Definition of kidnap in English:

kidnap

verb

[WITH OBJECT]
  • Take (someone) away illegally by force, typically to obtain a ransom.

    • ‘Special refugee camps to prevent children being kidnapped by criminal gangs are to be set up.’
    • ‘When Winnie meets the Tuck brothers, Miles basically kidnaps her.’
    • ‘His brother abroad collected a ransom thinking he was kidnapped by petty criminals.’
    • ‘When a mysterious winged villain kidnaps him, you are naturally concerned.’
    • ‘Hence, he concocts a secondary project to finance the first: namely, kidnaping his wife for a large ransom.’
    • ‘When Nick finds out that his girl is shacking with Morgan, he flips out and kidnaps her, forcing Morgan into a showdown at the local warehouse.’
    • ‘He kidnaps her, in a surprisingly old-school twist, and takes her to parts unknown.’
    • ‘He kidnaps Rebecca, and tries to make her love him.’
    • ‘A lorry driver kidnapped by armed robbers and tied up in a warehouse said today he thought he was going to die.’
    • ‘Out of guilt, he kidnaps the baby girl and drops her off at the orphanage.’
    • ‘What if a radical Italian terrorist group kidnaps her?’
    • ‘It's no wonder the local Harlem crime lord calls on him when his daughter is kidnapped by the Mafia.’
    • ‘Then later I was kidnapped by a gang of four blokes whose faces I can still distinctly remember.’
    • ‘She turned on the TV, and watched as old men discussed the events of the ‘Kidnapper’, a nickname given to a criminal who kidnaps women.’
    • ‘That's right; he kidnaps people, clones them, and then plans to release the clones to overrun the world.’
    • ‘He plots with Dirk Hatteraick, the smuggler who kidnapped him as a child, to carry him off again and kill him.’
    • ‘Harris didn't understand why she felt this connection with the lunatic who'd kidnaped her, but he understood what she meant.’
    • ‘No, but I've heard of martial artists being kidnapped and made to fight at gunpoint by bikers.’
    abduct, carry off, capture, seize, snatch, hold to ransom, take as hostage, hijack
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noun

  • The action of kidnapping someone.

    ‘they were arrested for robbery and kidnap’
    • ‘Original charges of indecent assault and kidnap were dropped and Atkinson was found guilty of a lesser charge of false imprisonment.’
    • ‘At the same time, you want us to deal with terror, with murder, with kidnap, with rape.’
    • ‘Details were released as detectives confirmed they now believed there was a sexual motive behind Hannah's kidnap and murder.’
    • ‘Abroad, the risk of kidnap or murder has soared in many places.’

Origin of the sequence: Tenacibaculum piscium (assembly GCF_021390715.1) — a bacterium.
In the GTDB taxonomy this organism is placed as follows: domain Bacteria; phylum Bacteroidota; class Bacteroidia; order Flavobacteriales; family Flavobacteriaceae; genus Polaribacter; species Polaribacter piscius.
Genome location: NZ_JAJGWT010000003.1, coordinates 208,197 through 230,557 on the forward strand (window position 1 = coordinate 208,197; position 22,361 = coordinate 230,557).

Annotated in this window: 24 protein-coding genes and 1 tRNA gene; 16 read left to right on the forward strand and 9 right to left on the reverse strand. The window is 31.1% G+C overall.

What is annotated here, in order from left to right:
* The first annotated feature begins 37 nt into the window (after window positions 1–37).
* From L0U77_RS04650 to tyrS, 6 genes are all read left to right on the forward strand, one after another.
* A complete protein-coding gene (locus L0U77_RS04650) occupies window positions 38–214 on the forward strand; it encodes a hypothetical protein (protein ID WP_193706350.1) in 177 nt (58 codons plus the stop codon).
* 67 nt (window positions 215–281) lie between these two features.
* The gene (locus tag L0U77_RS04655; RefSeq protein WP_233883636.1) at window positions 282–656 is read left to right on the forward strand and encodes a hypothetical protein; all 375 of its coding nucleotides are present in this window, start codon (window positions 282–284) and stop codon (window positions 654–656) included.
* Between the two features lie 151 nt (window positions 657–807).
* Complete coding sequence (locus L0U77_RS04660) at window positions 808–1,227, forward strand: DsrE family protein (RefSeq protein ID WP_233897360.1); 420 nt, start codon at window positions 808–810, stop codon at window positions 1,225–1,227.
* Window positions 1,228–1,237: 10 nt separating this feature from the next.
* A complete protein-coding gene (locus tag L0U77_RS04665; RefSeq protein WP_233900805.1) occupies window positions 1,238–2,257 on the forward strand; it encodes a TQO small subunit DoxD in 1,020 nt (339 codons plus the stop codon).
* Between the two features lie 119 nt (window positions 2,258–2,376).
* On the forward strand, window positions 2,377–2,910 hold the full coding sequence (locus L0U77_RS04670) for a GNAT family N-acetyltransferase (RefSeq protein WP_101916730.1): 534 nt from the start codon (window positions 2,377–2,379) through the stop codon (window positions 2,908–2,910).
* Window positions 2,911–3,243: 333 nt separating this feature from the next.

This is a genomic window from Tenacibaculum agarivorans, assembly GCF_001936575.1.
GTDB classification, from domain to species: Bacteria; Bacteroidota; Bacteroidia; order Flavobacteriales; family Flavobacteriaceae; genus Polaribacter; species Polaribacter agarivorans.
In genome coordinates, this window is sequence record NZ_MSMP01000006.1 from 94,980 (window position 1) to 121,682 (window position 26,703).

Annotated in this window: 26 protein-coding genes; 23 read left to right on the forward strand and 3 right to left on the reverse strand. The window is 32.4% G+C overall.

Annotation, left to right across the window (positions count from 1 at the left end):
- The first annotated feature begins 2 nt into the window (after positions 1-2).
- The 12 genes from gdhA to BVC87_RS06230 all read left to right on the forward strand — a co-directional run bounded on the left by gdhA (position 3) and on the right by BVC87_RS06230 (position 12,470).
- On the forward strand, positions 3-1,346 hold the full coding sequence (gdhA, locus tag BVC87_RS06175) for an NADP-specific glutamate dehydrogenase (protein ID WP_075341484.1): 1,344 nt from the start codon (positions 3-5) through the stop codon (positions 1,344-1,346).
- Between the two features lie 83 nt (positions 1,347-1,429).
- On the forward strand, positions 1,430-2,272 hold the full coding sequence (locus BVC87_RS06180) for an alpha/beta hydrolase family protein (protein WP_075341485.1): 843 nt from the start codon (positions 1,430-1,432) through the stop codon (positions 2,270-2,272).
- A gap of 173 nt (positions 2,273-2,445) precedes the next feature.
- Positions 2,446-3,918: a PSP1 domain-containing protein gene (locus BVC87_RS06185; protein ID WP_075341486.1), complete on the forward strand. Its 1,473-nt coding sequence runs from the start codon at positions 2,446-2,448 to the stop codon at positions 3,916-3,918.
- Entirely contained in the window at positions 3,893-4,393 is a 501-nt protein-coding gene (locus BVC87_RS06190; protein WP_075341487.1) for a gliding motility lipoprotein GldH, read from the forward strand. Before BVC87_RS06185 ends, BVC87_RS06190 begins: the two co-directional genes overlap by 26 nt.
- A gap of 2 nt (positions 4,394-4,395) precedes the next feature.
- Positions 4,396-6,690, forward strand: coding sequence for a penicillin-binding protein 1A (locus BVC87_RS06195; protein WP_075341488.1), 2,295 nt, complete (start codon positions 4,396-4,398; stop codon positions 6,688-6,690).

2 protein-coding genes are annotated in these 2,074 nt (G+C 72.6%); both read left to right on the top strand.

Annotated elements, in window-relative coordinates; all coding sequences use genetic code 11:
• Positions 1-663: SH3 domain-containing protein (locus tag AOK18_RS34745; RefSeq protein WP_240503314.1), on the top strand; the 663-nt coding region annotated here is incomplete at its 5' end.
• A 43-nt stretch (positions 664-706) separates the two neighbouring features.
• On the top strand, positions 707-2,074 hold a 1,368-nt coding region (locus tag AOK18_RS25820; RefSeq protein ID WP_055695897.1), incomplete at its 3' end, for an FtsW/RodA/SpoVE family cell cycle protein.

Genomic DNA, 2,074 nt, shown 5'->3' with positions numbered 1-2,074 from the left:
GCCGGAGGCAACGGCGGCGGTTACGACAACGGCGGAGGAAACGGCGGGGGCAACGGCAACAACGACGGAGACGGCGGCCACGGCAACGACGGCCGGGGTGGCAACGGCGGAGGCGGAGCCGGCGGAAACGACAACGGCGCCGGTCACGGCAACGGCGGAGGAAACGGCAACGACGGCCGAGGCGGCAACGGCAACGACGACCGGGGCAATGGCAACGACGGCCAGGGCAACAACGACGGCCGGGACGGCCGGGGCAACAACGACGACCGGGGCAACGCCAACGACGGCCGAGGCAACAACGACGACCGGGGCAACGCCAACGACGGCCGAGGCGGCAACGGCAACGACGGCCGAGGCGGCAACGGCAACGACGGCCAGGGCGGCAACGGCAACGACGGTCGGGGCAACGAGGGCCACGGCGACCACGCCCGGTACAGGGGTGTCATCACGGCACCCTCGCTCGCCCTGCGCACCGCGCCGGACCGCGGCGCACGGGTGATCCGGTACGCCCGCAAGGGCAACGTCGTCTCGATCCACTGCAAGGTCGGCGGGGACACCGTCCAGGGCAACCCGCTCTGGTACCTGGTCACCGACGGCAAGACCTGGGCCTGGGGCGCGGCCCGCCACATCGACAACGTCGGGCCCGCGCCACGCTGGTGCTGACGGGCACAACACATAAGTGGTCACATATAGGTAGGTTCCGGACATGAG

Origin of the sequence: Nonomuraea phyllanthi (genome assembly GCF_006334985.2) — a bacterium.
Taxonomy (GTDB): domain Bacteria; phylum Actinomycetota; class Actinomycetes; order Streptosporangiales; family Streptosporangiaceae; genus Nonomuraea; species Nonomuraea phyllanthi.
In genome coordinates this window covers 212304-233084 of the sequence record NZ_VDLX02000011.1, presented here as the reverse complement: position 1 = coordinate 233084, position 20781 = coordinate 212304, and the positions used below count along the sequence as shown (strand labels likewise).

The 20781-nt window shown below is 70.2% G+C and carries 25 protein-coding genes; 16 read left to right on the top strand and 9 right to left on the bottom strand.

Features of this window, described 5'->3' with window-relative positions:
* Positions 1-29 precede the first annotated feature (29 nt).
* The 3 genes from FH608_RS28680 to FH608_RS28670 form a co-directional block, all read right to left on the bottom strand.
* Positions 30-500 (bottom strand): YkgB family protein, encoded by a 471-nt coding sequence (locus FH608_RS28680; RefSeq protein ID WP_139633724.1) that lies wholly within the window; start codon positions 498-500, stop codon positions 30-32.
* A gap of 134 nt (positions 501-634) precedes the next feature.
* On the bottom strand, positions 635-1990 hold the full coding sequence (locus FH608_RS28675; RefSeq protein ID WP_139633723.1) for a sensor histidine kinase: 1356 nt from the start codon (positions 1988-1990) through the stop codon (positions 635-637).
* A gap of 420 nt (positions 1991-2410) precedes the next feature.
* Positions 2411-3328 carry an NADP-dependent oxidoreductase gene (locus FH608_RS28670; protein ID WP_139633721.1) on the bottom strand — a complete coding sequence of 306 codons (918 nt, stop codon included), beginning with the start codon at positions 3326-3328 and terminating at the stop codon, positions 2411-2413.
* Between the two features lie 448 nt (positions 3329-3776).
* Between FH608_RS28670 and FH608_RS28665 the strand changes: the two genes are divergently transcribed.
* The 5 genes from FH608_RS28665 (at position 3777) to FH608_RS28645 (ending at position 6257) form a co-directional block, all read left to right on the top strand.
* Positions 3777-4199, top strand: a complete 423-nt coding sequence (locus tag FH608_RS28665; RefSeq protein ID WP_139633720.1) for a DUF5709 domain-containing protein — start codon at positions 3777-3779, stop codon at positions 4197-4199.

• ‘Their tactics of kidnap and blackmail shocked the world and I remember the cold shiver the very mention of their name sent down my spine as a child.’
    • ‘Not that resort to violence and kidnap hadn't already undermined their credibility.’
    • ‘Her parents were arrested on suspicion of kidnap and given police bail until last week, when they were ruled out of the investigation.’
    • ‘He pleaded guilty to three robberies, kidnap and one offence of aggravated burglary.’
    • ‘At present, those guilty of forcing someone into marriage can be prosecuted for kidnap, false imprisonment or rape.’
    • ‘Mason took the phone with him when he went on holiday with Miss Lucas the week after the alleged kidnap.’
    • ‘By accepting the mission, Charles is pitched into a world of kidnap, mystery and murder.’
    • ‘So all of our staff, with the exception of kidnap, are on a 45 minute notice to scramble.’
    • ‘A man has been taken into custody and has been charged with attempted kidnap.’
    • ‘Not a day passes without reports of mugging, murder, dacoity, extortion and kidnap making it to the front page.’
    • ‘Currently families who compel their children to marry can be charged only with offences such as assault or kidnap.’
    • ‘The kidnap made front-page news and the conspiracy theories began.’
    • ‘The kidnap was carried out without rousing family members or neighbours from sleep.’
    • ‘Many of the accused are alleged to have committed murder, kidnap and torture during the late 1970s.’
    • ‘Among those victims of kidnap, torture and murder were my own uncle, cousin and brother.’
    • ‘He was given a life term for kidnap and other offences and has been behind bars for seven years.’
    kidnapping, kidnap, abduction, hostage-taking
    View synonyms

Origin

Late 17th century: back-formation from kidnapper, from kid + slang nap ‘nab, seize’.

Pronunciation

kidnap

/ˈkɪdˌnæp//ˈkidˌnap/